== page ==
How do we know when to discharge our patients? Is it when their pain goes away? Is it when they reach their functional goals? Time for discharge is a debatable topic as we should consider risk for re-injury. Unfortunately, there is little evidence that has determined true mobility and strength requirements to prevent risk of re-injury. Looking at current pain science research, imaging has shown many degenerative changes not being correlated with pain. Because of this lack of correlation, should we even be concerned about mobility and strength impairments at discharge?
Some recommend we should use joint and muscle "norms" for determining when our patients should be discharged. Personally, I recommend a standardized mobility evaluation like the Selective Functional Movement Assessment (SFMA) as it improves consistency of examination. However, with aging we can expect some loss of mobility in all planes (not as much as is often assumed). This can make sticking to the norms for discharge difficult. What is recommended is to compare a joint's directional loss to the other directions in the same joint and the same direction in the contralateral joint. This can give you a better picture of what is "normal" for that individual patient.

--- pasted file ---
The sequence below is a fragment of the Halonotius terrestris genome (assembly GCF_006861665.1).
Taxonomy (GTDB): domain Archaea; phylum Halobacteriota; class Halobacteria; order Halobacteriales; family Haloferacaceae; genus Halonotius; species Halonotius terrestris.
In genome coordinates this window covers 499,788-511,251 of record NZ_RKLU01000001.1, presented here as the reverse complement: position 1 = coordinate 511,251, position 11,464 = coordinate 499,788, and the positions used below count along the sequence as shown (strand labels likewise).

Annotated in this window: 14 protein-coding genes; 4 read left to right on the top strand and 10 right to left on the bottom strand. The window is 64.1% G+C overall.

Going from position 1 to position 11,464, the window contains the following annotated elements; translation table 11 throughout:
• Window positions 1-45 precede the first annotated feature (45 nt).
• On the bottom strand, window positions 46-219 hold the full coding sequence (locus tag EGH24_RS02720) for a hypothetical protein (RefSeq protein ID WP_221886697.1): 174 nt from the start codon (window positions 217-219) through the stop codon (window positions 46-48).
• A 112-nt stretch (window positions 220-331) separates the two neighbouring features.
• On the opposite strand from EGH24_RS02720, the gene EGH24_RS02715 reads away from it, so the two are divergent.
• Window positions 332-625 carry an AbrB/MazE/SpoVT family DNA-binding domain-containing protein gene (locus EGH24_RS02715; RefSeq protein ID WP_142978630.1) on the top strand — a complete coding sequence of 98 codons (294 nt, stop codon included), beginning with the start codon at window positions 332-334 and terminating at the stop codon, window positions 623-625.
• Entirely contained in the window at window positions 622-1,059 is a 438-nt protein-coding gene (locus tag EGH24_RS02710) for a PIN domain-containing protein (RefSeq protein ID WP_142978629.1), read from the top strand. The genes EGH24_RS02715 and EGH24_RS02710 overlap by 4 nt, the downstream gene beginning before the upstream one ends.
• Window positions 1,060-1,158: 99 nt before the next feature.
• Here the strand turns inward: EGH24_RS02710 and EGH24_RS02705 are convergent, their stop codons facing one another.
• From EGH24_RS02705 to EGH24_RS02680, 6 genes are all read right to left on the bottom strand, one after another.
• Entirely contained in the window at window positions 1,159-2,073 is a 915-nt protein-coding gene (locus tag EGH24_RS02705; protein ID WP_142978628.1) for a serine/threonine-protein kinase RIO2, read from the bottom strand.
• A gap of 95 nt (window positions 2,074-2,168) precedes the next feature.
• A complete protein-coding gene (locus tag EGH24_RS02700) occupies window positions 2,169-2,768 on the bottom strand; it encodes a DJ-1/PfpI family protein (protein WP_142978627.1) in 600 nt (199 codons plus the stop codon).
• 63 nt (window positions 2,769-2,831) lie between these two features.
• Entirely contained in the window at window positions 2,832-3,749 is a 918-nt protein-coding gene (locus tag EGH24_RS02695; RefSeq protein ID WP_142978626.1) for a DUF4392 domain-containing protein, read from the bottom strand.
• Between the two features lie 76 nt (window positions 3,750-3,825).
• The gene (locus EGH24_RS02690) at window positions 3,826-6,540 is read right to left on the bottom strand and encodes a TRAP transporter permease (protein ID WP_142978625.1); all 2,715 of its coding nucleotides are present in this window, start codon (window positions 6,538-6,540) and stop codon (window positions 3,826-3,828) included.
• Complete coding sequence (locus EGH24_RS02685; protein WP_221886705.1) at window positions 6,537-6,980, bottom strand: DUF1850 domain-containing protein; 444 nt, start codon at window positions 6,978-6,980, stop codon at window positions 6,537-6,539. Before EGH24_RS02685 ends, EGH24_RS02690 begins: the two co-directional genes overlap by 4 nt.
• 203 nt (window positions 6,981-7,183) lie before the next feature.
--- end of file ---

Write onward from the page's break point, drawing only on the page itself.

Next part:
Recently, I had an injury that brought this consideration to mind. As many of our followers know, I have posted several self-management cases about myself. What is interesting is that the majority of the injuries have been on the L side and many of them have been linked to dysfunctional sideglides loading the L side. I recently posted a case discussion video on the Insider Access Page about my recent injury. A couple weeks ago I developed L foot pain that I originally figured was metatarsalgia, however, I later believed it was a neuroma (if looking at it pathoanatomically). The pain was located under MTP joints 2-3 on L side and only during push off in gait. After trying to treat it a couple days with more local repeated motions, I switched to treating the spine. This was due to my history of dysfunctional sideglides on that side and also because I noticed the pain was worst after sitting for longer periods. Historically, I have had a loss of ankle DF bilaterally but worse on the L side. This may have been why I developed the symptoms in the L foot. With the loss of ankle DF mobility, more strain is put on the surrounding joints. Even though I am now pain-free, I need to continue treating myself to improve my ankle DF mobility in order to decrease my risk of re-injury. While I should work to make my mobility symmetrical, I should continue to work on improving ankle DF mobility bilaterally for myself as I am dysfunctional according to the SFMA. Check out the Insider Access Page for the full video demonstration and discussion on this self-management case.